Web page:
For example, we create and apply what we call “smart audiences,” which are precise audience profiles built from proprietary algorithms, to reach and engage more consumers with greater precision than is possible with a generic target audience like “women ages 18-49.” The net effect for consumers is being served content that is far more useful, engaging, and interesting – not repetitive or annoying. And we are doing this in a transparent way so that consumers know how their data is being used – which we hope builds even more trust with them. 

The broadest application is automated, programmatic media buying where we connect with publishers throughout the internet, to find the audiences we want to reach at the best media rates. More and more of our digital media is programmatic, or addressable, enabling less spending and higher sales growth through greater precision, and the ability to avoid serving an ad to a consumer too many times – which can be annoying.  As TV media moves toward Over-the-Top streaming services and Connected TV, we are building in programmatic media from the start – so we can be precise, efficient, and effective.  We do not want streaming services to adopt the traditional and archaic media buying approaches of linear TV networks – so we want to leap to the future from the very beginning.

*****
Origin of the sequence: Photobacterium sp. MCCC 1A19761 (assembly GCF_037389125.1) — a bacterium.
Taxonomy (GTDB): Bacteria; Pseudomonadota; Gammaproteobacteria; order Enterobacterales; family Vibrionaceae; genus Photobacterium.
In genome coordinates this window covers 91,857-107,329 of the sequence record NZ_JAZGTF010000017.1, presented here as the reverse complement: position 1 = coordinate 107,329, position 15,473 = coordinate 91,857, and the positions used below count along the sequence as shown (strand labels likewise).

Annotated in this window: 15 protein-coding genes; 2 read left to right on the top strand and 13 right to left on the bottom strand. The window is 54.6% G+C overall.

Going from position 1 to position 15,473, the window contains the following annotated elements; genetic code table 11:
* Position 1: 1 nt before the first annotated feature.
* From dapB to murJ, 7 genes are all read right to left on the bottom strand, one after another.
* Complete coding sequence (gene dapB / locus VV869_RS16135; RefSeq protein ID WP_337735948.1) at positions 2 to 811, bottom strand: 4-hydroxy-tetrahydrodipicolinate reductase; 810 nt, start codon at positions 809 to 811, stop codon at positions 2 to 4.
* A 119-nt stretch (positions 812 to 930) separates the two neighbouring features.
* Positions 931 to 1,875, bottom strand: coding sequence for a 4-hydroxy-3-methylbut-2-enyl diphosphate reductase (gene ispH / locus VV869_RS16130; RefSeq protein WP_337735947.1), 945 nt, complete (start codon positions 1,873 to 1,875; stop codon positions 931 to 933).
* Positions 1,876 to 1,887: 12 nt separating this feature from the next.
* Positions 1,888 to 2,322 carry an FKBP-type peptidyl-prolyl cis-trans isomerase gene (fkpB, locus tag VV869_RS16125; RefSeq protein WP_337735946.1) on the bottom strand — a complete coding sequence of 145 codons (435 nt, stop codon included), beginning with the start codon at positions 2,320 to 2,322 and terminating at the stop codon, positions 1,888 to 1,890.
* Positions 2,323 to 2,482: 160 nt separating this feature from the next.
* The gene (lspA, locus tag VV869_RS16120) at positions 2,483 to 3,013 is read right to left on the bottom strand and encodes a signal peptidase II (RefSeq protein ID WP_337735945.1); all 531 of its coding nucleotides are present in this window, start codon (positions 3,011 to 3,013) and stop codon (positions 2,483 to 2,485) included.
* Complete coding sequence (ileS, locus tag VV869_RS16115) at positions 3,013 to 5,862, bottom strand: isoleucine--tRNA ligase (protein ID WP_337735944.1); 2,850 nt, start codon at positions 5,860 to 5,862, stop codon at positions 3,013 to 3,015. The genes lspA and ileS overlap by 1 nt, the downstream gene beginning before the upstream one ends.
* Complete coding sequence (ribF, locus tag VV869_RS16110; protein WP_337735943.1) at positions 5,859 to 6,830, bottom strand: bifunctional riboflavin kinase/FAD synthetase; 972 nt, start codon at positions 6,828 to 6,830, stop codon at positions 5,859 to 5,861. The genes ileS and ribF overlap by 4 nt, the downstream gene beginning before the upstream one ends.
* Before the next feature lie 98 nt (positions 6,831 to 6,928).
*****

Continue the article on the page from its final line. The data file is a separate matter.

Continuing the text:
Beyond programmatic, Pampers has taken precision the furthest and is the most advanced with one-to-one brand building. Pampers sends the right messages to the right parents at the right time with useful information about our superior products and how to care for their babies, themselves, and their families – from pregnancy to the last diaper. Pampers moved from wasteful TV and digital media with poor accuracy, to engaging parents on their own mobile Pampers app, website, and email, which enables them to leverage transparently collected data to achieve much higher accuracy at far less spending.